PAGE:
Many thanks to my good friend Pat, who, over three years and countless miles of riding together in Italy, helped me come to my views on doping in sports.  Many of Pat’s thoughts and actual words are contained above.

That’s today’s view from the back.

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The family is off for a long weekend without access to a bike or computer (wife’s demands and rightfully so), so Friday’s Bell Lap is coming a little early.

Positive Test for Di Luca

Danilo Di Luca (c) ANSA/M.Brambatti/DRN

Danilo Di Luca (c) ANSA/M.Brambatti/DRN

By now, you’ve heard Danilo Di Luca, who gave this year’s Giro its pizzazz, tested positive for the EPO derivative CERA at the Giro.  While it’s disappointing, it’s not at all surprising – I’m still waiting for Stefano Garzelli to test positive as well.  Doping is rampant in all sport, not just cycling, and why we continue to believe that there is any way to control it or “win the war” is beyond me.  The simple fact is that drugs are a part of society and they’re not going away.  The sooner we accept and understand that, the sooner we’ll be in a position focus on minimizing the harm done by drugs instead of inventing even more draconian punishments which simply do not work. 

No time to dive into this topic so next week I’ll put forth my thoughts and opinions on doping in sport.  Stay tuned.

Here’s to the Devil

The Devil

The Devil

Do you remember the good old days, when the Devil was the only idiot running with the cyclists at the Tour and everyone thought it was quaint if not funny?  If I dig around enough, I’m sure I’ll find the photo I took of him in Dublin at the start of the 1998 Tour.  Unfortunately for him, for us and especially, for the riders, it seems as if every whacko wants in to the Devil’s kitchen.

Here’s a smattering from this year’s Tour:

(c) R. Bettini.  Does Holy Water make you ride faster?

(c) R. Bettini. Does Holy Water make you ride faster?

(c) R. Bettini.  Speaking of the Devil's kitchen, some of his helpers forgot their pants.

(c) R. Bettini. Speaking of the Devil's kitchen, some of his helpers forgot their pants.

(c) Bouvy.  Could be appropriate for a stage in Pamplona.

(c) Bouvy. Could be appropriate for a stage in Pamplona.

(c) Bonaventure/AFP/Getty Images.  What else does Santa have to do in July?

(c) Bonaventure/AFP/Getty Images. What else does Santa have to do in July?

(c) EPA.  On second review, maybe that's just normal dress for a group of Aussies.

(c) EPA. On second review, maybe that's just normal dress for a group of Aussies.

Although not from this year, definitely s sight that defintiely will make the riders fly up the mountain.

Although not from this year, definitely a sight that will make the riders fly up the mountain.

Better the devil you know.

More Bike Unfriendly New York
The brain trust that runs Central Park had decided to repave parts of the loop.  While this is a good thing because the loop desperately needs it, the timing is a tad bit circumspect.  It’s summer when the park is at it’s peak usage.  Understanding that weather comes into play, why not start September 1st when the weather is still pretty reliable rather than the middle of the summer.  No big deal for me, as I’ve been training over the George Washington Bridge, but still a little idiotic.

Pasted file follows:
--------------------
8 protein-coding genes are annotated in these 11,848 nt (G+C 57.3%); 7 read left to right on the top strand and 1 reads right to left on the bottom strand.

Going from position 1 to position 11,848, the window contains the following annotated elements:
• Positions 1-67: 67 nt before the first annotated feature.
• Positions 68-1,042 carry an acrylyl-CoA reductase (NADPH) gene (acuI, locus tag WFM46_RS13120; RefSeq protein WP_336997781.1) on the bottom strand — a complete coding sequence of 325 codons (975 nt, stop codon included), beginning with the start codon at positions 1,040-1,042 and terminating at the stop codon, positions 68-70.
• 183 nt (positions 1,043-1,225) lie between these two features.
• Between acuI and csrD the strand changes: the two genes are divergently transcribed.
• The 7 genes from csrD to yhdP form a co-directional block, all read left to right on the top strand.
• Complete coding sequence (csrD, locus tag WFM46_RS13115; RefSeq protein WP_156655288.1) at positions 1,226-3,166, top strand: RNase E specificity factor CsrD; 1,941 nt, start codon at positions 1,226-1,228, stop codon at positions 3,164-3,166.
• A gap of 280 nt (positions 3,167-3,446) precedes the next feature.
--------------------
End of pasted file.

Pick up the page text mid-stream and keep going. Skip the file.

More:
Lance Armstrong
I might have given the impression the other day that I am a big Armstrong fan.  I am not.  I simply enjoyed watching every year to see if he could work his magic, especially as the Tour organizers through every possible wrench at him.  He doesn’t have a strong team; we’ll reintroduce the team time trial.  He’s too strong a climber; we’ll introduce shorter stages.  He’s team is too dominant; we’ll reintroduce a convoluted timing system to limit his rivals loses in the TTT. 

Not knowing him personally, I can only gauge by what I see in the media, and there isn’t much to like about him.  He’s brash and arrogant, and a bit of a (expletive deleted).  Even if those are qualities you need if you are going to be the best cyclist on the planet, it doesn’t make Armstrong likeable.

And lately, he’s starting to sound a bit like Lemond and Hinault, former great champions who can’t seem to adjust to the former part.  It seems as if they all have a bit of sour grapes about someone else in the spotlight, even though it takes absolutely nothing away from their accomplishments.  Armstrong’s comments after the Stage 15 to Verbier are sounding just a wee bit bitter:

On Contador:  “When everyone is on the limit and then you can accelerate again, I’ve been there . . .”

On Contador winning the Tour:  “There’s been a lot of drama between me and Alberto . . . we ride into Paris with the Yellow Jersey, I’m cool with that, I got seven of them at home.”

Sounds like a few backhanded compliments to me.  Is there really any need to remind anyone who’s been even remotely alive the past decade what Armstrong’s done at the Tour?  Can’t wait to see what he has to say when he’s 20 years removed from the sport.   He’ll probably make Hinault sound like a reasonable guy.

Tour Golf will return next week with the final standings.

Enjoy the weekend.  That’s today’s view from the back.

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The idea for A View From The Back came a few years ago, when I got a bad case of the yips.  I developed a deep fear of riding in a group, and the only way I could race was either at the front or in the back.  Nothing specific happened that caused the yips and, two years later, they vanished just as quickly they had come.